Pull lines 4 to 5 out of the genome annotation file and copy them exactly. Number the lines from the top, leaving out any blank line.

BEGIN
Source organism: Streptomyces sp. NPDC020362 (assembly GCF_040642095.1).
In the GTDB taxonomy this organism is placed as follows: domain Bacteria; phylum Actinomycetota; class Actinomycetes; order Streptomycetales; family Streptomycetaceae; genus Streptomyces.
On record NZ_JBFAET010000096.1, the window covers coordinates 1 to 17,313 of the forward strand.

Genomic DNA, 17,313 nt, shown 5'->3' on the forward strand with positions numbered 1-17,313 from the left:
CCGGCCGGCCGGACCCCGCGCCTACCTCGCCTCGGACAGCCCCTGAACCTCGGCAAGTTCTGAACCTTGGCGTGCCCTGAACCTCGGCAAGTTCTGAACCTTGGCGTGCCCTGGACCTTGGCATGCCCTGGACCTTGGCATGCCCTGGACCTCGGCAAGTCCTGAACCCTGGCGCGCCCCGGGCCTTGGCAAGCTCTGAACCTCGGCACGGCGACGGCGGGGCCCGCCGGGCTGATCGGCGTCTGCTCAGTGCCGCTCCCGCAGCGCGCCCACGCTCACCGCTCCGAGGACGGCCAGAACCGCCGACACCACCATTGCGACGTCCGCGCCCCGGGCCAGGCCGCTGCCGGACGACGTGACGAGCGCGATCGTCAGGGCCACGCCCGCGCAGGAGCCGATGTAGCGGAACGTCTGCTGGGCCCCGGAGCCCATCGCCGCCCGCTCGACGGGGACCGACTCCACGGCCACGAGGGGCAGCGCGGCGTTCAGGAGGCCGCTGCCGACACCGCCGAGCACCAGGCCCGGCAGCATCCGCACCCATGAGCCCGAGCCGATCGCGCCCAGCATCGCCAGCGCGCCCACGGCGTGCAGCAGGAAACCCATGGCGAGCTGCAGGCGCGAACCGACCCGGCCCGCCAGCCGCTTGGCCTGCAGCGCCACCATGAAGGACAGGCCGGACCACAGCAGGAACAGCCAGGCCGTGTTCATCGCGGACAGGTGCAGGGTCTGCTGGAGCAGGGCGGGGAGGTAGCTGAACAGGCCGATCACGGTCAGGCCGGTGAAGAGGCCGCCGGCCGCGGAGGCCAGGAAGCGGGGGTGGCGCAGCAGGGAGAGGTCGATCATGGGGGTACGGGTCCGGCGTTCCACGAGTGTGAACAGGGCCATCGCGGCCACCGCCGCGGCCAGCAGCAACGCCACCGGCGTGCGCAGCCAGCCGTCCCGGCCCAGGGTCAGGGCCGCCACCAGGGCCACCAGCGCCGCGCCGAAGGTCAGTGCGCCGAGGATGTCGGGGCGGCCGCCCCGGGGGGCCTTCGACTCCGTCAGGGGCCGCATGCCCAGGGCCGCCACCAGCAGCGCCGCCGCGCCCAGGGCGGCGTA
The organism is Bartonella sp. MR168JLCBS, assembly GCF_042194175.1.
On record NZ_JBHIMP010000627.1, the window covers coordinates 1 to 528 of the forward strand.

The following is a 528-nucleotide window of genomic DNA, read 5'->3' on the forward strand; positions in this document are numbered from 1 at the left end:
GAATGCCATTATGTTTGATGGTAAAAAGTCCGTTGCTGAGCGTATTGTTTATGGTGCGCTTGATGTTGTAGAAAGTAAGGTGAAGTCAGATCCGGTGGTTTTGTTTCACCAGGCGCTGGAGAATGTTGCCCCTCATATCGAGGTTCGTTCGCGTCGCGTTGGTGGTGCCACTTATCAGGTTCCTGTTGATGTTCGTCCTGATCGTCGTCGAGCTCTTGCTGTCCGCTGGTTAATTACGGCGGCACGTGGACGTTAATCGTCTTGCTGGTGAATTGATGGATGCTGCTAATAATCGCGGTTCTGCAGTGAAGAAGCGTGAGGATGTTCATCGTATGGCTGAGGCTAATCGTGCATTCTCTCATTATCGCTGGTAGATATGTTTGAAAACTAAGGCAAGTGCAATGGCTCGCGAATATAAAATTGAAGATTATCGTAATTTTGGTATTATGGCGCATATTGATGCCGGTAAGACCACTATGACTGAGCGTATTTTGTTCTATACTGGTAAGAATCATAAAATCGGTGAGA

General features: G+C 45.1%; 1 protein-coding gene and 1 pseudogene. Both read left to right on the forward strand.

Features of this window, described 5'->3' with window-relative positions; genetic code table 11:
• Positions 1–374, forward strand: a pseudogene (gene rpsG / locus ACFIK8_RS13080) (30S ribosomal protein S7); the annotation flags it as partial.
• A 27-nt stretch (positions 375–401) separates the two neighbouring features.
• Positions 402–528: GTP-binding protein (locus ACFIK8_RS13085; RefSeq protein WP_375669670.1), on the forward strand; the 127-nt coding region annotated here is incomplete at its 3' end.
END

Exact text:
Genomic DNA, 17,313 nt, shown 5'->3' on the forward strand with positions numbered 1-17,313 from the left:
CCGGCCGGCCGGACCCCGCGCCTACCTCGCCTCGGACAGCCCCTGAACCTCGGCAAGTTCTGAACCTTGGCGTGCCCTGAACCTCGGCAAGTTCTGAACCTTGGCGTGCCCTGGACCTTGGCATGCCCTGGACCTTGGCATGCCCTGGACCTCGGCAAGTCCTGAACCCTGGCGCGCCCCGGGCCTTGGCAAGCTCTGAACCTCGGCACGGCGACGGCGGGGCCCGCCGGGCTGATCGGCGTCTGCTCAGTGCCGCTCCCGCAGCGCGCCCACGCTCACCGCTCCGAGGACGGCCAGAACCGCCGACACCACCATTGCGACGTCCGCGCCCCGGGCCAGGCCGCTGCCGGACGACGTGACGAGCGCGATCGTCAGGGCCACGCCCGCGCAGGAGCCGATGTAGCGGAACGTCTGCTGGGCCCCGGAGCCCATCGCCGCCCGCTCGACGGGGACCGACTCCACGGCCACGAGGGGCAGCGCGGCGTTCAGGAGGCCGCTGCCGACACCGCCGAGCACCAGGCCCGGCAGCATCCGCACCCATGAGCCCGAGCCGATCGCGCCCAGCATCGCCAGCGCGCCCACGGCGTGCAGCAGGAAACCCATGGCGAGCTGCAGGCGCGAACCGACCCGGCCCGCCAGCCGCTTGGCCTGCAGCGCCACCATGAAGGACAGGCCGGACCACAGCAGGAACAGCCAGGCCGTGTTCATCGCGGACAGGTGCAGGGTCTGCTGGAGCAGGGCGGGGAGGTAGCTGAACAGGCCGATCACGGTCAGGCCGGTGAAGAGGCCGCCGGCCGCGGAGGCCAGGAAGCGGGGGTGGCGCAGCAGGGAGAGGTCGATCATGGGGGTACGGGTCCGGCGTTCCACGAGTGTGAACAGGGCCATCGCGGCCACCGCCGCGGCCAGCAGCAACGCCACCGGCGTGCGCAGCCAGCCGTCCCGGCCCAGGGTCAGGGCCGCCACCAGGGCCACCAGCGCCGCGCCGAAGGTCAGTGCGCCGAGGATGTCGGGGCGGCCGCCCCGGGGGGCCTTCGACTCCGTCAGGGGCCGCATGCCCAGGGCCGCCACCAGCAGCGCCGCCGCGCCCAGGGCGGCGTA